Should we so easily accept that premise? Sure, we must guard against an erosion of rights. But, it seems that in some cases, we are guarding against subversion of the very tools emplaced to aid us in that objective.

Yes, the premise is right, the "some cases" you have now, are subversion, definately, the problem is, they only gained a foothold purely because you failed to guard your rights from erosion in the first place.

Anyone surprised that a fake court with no accountability says that the organizations it oversees can do what they want?

So, would someone please hack the NSA's collection of bulk metadata and use it to reveal embarrassing information about politicians and NSA employees who support this program? Why hasn't this happened yet?

Why do you think it hasn't? People who drop endless resources into that kind of thing would use it for blackmail.

Are you sure people aren't being blackmailed? How sure?

The solution is to use strong encryption all the time. When it becomes the standard mode of operation for the majority of people, protocols, and applications, it will no longer be suspicious (and therefore probable cause) for a warrant. Let them subpoena the encryption keys in court or burn CPU time trying to crack things they find important. Encryption will help resist indexing and slow down data mining, bringing back some of the privacy and freedom we used to have.

Caveat here that the crypto needs to actually be good, and key management and negotiation needs to be good, and key sizes and algo parameters need to be good, and that hardware needs to be good, and that key escrow systems ("Secure" Enclave, "Trusted" Platform Module) need to be good, you can not use computing services - everything must be done locally (the third party doctrine means that copies of this data must be kept to be made available), and the software stack must be kept secure and the hardware must be trusted.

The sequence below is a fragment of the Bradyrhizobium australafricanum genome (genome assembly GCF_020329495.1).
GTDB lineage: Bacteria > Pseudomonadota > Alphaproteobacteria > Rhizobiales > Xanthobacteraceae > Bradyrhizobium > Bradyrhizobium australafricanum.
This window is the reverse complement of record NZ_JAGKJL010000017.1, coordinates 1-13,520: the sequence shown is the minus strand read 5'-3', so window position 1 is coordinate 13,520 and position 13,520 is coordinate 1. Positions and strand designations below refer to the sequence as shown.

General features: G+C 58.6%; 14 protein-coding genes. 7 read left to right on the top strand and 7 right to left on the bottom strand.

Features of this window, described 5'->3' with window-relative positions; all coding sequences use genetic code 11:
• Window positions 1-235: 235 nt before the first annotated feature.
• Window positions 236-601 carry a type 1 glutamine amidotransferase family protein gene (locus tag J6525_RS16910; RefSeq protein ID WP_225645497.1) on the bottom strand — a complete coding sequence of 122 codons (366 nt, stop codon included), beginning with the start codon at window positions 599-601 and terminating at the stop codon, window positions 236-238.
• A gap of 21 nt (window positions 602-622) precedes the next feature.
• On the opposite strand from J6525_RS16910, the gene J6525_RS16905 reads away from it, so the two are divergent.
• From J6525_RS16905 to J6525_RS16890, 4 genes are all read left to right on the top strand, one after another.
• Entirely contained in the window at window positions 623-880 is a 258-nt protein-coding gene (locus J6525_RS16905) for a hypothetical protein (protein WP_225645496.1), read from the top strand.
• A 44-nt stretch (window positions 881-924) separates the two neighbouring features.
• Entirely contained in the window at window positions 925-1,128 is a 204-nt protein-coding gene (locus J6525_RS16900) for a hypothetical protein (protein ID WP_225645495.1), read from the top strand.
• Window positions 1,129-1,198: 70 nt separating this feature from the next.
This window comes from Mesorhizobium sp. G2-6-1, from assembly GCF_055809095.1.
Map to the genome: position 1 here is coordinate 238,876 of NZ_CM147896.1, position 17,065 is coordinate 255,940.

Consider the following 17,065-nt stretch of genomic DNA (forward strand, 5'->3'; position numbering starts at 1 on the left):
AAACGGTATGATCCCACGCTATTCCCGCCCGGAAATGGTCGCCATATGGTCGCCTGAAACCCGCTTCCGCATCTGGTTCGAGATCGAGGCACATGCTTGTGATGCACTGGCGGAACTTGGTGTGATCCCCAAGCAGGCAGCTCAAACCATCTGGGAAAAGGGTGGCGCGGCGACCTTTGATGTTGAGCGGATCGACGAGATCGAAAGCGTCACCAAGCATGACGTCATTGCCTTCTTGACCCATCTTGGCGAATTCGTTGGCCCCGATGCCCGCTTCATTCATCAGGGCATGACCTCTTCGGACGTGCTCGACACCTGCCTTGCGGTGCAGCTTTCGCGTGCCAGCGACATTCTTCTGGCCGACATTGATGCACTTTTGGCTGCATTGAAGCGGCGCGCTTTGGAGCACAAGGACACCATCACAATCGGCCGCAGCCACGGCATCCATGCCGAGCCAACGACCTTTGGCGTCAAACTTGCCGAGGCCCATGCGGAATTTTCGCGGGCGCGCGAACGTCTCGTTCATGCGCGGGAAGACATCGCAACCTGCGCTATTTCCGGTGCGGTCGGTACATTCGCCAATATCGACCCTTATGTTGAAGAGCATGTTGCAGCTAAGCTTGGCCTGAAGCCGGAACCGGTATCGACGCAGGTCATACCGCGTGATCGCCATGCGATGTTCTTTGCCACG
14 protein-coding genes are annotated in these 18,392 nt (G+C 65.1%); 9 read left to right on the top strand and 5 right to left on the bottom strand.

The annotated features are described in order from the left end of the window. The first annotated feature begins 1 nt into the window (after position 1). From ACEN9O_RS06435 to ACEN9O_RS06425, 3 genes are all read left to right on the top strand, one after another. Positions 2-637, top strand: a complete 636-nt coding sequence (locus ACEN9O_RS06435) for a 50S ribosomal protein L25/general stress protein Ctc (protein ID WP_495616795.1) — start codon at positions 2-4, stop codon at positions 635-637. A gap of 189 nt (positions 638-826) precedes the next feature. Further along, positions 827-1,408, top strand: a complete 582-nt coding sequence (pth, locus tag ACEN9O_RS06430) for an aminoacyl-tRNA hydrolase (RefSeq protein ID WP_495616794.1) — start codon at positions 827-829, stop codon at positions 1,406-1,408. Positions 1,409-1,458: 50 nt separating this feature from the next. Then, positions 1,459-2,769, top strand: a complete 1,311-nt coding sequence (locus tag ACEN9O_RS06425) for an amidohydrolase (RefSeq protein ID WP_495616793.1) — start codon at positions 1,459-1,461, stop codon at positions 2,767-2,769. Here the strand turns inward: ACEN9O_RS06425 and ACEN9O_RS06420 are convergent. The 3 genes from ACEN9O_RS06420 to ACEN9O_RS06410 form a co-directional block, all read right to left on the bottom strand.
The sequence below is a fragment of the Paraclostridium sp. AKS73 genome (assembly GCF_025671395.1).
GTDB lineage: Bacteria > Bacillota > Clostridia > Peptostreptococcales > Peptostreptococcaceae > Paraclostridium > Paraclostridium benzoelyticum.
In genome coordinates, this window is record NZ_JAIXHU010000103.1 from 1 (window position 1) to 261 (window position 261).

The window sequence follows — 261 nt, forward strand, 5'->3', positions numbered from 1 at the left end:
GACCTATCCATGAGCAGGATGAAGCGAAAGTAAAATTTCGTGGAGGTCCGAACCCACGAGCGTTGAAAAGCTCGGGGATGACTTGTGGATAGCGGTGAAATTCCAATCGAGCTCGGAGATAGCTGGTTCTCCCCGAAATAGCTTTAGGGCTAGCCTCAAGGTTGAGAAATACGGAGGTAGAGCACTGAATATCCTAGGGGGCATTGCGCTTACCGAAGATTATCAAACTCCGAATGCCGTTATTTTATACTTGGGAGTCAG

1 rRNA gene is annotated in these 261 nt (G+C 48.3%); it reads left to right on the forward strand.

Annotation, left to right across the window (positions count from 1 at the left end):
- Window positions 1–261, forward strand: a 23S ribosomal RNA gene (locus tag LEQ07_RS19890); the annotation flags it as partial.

We're making progress on all those fronts. And even ROT-13 is better than sending everything in plain text.

Spooks are making progress as well, and they are very well funded.

This infuriates me, as I assume it infuriates a lot of people. What the fuck can we do, short term, and long term?

I was seriously hoping that someone had some feedback. Quite telling that there's basically nothing to be done.

I'm really curious what skeletons the FISA judges have in their closets. Aren't you?

So what makes you think the NSA isn't?

It's really scary to think of the potential for abuse and corruption that such a treasure trove represents. Why should we trust them with the ability to essentially blackmail everyone?

Of course they did. They're the NSA's personal court as far as I can tell.

A non-adversarial system, with the Judge being a part of the Govt. Does anyone ever believe that this is anything other than the thinnest of fig leaves to cover the almost limitless power of the NSA to peep into people's private business?

Help elect Rand Paul and all of this is likely to stop. Any other candidate, regardless of party affiliation, is a vote for maintaining the current state of affairs.

Not sure he'd be able to accomplish everything he talks about due to political realities. That said, the massive message sent by having him and his ideas pushed to the top of the stack would shake-up the political class. It's about letting them know, in very clear terms, what we want and what we are unhappy with.

Oh surprise, secret court rules in favor of continuing secret laws to assist in secret data collection.

American Justice is a farce, illegitimate, and to be utterly ignored.